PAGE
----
Speech Disorders in Children

Content courtesy of City Parent

After talking with Matin and Hosna Safar you would never know that these two sweet, energetic and bright children ever had trouble speaking. The truth is that both have struggled deeply with stuttering and the negative effects associated with it. “Before I went to the Speech and Stuttering Institute I was stuttering on almost every word,” says Matin who is going into Grade 4 this year. Seven-and-a-half year-old Hosna was stuttering 30 per cent of the time before she started treatment. “I was speaking horribly,” she says. “I had lots of thoughts but couldn’t say the words properly.”

Stuttering is a speech disorder that has to do with coordination difficulties. It impacts quality of life as kids can be bullied at school leading them to withdraw from situations, avoid making phone calls, using specific words or having conversations because they can’t say certain things. Self-esteem is also involved, and people with communication difficulties take advantage of fewer opportunities. Stuttering often runs in families and is more common in boys that girls.

The children were placed in a program with Rachelle Vekris, one of the Institute’s speech-language pathologists. “After the first week I knew they would do really well,” says Rachelle. “The program takes a lot of work and involves about 20 minutes of homework a day. Hosna and Matin helped each other, practiced together, and were really motivated.”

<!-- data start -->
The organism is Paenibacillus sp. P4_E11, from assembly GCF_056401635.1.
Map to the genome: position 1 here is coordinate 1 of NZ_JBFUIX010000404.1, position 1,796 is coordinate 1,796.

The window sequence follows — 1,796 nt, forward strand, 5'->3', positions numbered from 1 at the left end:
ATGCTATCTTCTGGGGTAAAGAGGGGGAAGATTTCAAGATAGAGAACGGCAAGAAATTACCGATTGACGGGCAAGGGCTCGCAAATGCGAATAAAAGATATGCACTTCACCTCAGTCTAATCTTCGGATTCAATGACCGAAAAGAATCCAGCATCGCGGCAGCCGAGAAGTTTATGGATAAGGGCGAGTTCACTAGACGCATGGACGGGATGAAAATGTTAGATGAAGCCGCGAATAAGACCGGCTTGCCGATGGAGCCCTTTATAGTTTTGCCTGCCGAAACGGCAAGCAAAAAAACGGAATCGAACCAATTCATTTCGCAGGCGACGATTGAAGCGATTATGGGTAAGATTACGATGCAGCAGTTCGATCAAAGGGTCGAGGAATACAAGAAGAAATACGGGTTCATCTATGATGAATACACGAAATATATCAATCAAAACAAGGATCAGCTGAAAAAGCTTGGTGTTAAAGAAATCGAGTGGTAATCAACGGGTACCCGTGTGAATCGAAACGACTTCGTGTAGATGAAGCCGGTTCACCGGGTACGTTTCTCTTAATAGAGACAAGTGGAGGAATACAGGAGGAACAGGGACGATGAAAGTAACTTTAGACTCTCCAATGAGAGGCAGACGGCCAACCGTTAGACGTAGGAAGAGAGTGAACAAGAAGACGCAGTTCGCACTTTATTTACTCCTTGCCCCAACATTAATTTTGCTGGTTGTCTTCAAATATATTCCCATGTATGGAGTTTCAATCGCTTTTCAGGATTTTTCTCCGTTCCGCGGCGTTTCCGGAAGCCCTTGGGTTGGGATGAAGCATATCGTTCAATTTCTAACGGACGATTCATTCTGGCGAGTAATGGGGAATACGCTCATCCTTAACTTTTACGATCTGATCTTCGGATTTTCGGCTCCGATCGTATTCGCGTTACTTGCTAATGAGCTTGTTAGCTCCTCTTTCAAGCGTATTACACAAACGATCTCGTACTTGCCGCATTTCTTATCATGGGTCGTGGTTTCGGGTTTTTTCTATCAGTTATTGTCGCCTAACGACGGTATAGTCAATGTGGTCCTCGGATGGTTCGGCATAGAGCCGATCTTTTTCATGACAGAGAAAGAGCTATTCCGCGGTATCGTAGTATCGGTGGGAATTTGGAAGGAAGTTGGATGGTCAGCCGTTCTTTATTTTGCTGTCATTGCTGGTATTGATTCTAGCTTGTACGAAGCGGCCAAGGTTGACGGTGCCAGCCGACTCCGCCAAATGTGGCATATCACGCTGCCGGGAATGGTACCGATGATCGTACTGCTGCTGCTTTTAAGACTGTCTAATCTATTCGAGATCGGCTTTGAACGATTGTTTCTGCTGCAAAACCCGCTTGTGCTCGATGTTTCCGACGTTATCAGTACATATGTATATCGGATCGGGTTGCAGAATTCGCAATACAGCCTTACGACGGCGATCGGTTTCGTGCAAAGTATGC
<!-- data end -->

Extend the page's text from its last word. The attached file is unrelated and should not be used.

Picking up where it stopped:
Vekris taught them strategies on how to talk, how to use their breath and how to move their vocal folds together slowly. Taking these strategies and using them to tell jokes and play games made the program both fun and educational. “At one point they had signs up all over their house. They even had a sign in the bathroom that said ‘remember your Full Breath,’” says Vekris.

When she first started working with the Safar children they were withdrawn and upset about their stuttering. On a scale of one to 10, 10 being that stuttering was the worst problem they encounter, Matin marked his stuttering as an eight, and Hosna said that hers was a nine. Both kids were exhibiting secondary behaviours – signs of tension or body movements that are used as coping mechanisms but don’t actually help lessen stuttering. Hosna would blink, move her eyes and grope with her mouth in the effort to find her words. These behaviours fuelled the teasing from friends.

After almost 10 months of therapy, both Safar kids stutter less than five per cent of the time and neither shows any signs of secondary behaviours. They are more outgoing and very happy. “I am speaking very well now and my friends don’t make fun of me anymore,” says Hosna. Matin is most impressed with the fact that “when I went to school I didn’t stutter anymore.” Visit www.speechandstuttering.com.



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